The cover of “Overdue” is striking as well – what is the origin of the layout and look? Once upon a time, putting song titles on the front of an album’s cover was the norm; today, not so common. How important are the aesthetic decisions that you must make as a part of the existence of Circuit Des Yeux?

The layout comes from an old overdue bill, the carbon copy kind from the 1960’s. Aesthetics is very closely intertwined with my vision as CdY. It’s all an equal part of the art; the type, the cover, the sequencing, the recording. Tim Breen helped me design the cover. He also helped hand screen each and every one of them. They are beautiful.

Have you heard of Austin Psych Fest before? Are there any bands you are looking forward to seeing?

Yes! I am really looking forward to seeing Steve Gunn, Indian Jewelry, Loop, Acid Mothers Temple, Barn Owl, The Young, and a bunch of other bands that you have so graciously curated.

What music have you been listening to lately? Are they any artists from Chicago or beyond that you’d like to recommend? If push comes to shove, who is your favorite guitar player of all time and why?

Bitchin’ Bajas, Chem Trails, Ryley Walker, ADT are my favorite local bands right now. My favorite guitar player is Takashi Mizutani of Les Rellizes Denudes. I’ve been listening to David Lee Jr.’s “Evolution” nonstop lately.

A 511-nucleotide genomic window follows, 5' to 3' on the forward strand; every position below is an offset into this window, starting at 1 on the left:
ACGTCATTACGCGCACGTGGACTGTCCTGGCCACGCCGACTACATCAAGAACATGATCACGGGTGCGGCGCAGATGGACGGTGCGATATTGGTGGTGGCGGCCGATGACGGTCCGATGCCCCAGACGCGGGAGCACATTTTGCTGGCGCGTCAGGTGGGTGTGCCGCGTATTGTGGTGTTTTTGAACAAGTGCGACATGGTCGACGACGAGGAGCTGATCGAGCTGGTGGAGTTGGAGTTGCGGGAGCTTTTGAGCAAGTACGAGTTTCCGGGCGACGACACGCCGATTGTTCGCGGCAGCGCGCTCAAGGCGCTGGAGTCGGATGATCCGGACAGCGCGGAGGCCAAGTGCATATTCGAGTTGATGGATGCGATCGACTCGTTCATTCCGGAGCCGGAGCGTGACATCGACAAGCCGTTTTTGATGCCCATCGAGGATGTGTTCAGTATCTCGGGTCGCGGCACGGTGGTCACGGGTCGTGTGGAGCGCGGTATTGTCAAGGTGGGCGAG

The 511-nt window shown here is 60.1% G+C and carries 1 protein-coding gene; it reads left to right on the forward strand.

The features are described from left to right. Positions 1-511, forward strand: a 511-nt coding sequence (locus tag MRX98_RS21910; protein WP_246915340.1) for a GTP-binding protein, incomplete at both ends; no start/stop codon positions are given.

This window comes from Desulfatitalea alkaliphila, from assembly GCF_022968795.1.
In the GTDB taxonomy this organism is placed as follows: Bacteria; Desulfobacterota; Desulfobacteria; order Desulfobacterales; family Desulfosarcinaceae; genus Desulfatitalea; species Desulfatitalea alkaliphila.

Saint Augustine of Hippo – a big fan of Link Wray, from what we hear – wrote the following:

“One goes abroad to admire the heights of mountains, the mighty waves of the sea, the broad tides of rivers, the compass of the ocean, and the circuits of the stars, yet pass over the mystery of themselves without a thought.”

Your thoughts?

I guess we’ve got to give ourselves another thought?

What’s next for Circuit Des Yeux?

I’m recording and touring for the rest of my life until infinity and beyond (get in touch).

Catch Circuit Des Yeux at APF 2014 May 2 – 4. Tickets and camping passes are available for purchase HERE.